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The Glass Bead Game

The Glass Bead Game

(Magister Ludi) A Novel

Hermann Hesse; Translated by Richard and Clara Winston; Foreword by Theodore Ziolkowski

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The Glass Bead Game, for which Hesse won the Nobel Prize for Literature in 1946, is the author's last and crowning achievement, the most imaginative and prophetic of all his novels. Setting the story in the distant postapocalyptic future, Hesse tells of an elite cult of intellectuals who play an elaborate game that uses all the cultural and scientific knowledge of the Ages. The Glass Bead Game is a fascinating tale of the complexity of modern life as well as a classic of modern literature.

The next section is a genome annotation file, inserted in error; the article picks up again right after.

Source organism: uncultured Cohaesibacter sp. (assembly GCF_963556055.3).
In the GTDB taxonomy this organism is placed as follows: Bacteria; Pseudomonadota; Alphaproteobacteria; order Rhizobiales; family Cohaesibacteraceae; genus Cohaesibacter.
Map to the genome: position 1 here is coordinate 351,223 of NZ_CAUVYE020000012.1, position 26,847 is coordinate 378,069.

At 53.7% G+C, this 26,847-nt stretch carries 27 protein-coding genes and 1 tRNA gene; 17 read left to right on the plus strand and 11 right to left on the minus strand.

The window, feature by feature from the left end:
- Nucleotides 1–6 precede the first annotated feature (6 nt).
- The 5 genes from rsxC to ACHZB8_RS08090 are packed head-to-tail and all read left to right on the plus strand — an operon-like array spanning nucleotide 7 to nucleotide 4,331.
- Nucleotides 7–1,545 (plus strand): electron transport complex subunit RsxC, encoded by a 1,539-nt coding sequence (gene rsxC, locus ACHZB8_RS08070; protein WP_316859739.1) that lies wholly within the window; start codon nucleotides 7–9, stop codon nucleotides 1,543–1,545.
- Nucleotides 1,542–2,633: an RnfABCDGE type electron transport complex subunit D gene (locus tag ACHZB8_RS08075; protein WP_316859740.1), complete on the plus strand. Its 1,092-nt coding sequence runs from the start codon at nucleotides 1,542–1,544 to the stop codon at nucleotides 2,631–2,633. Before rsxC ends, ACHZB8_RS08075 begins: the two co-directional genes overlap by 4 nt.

This edition features a Foreword by Theodore Ziolkowski that places the book in the full context of Hesse's thought.

Reviews

Praise for The Glass Bead Game

"...a genre blend of science fiction, fantasy, and fictional biography, leavened with musicology, poetry, and Hesse’s unique swirl of Eastern and Western philosophy." - The American Scholar

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About the author

Hermann Hesse; Translated by Richard and Clara Winston; Foreword by Theodore Ziolkowski

Hermann Hesse was born in Germany in 1877 and later became a citizen of Switzerland. As a Western man profoundly affected by the mysticism of Eastern thought, he wrote many novels, stories, and essays that bear a vital spiritual force that has captured the imagination and loyalty of many generations of readers. His works include Steppenwolf, Narcissus and Goldmund, and The Glass Bead Game. He was awarded the Nobel Prize in Literature in 1946. Hermann Hesse died in 1962.

Hermann Hesse

©Suhrkamp Verlag

Hermann Hesse

Richard Winston

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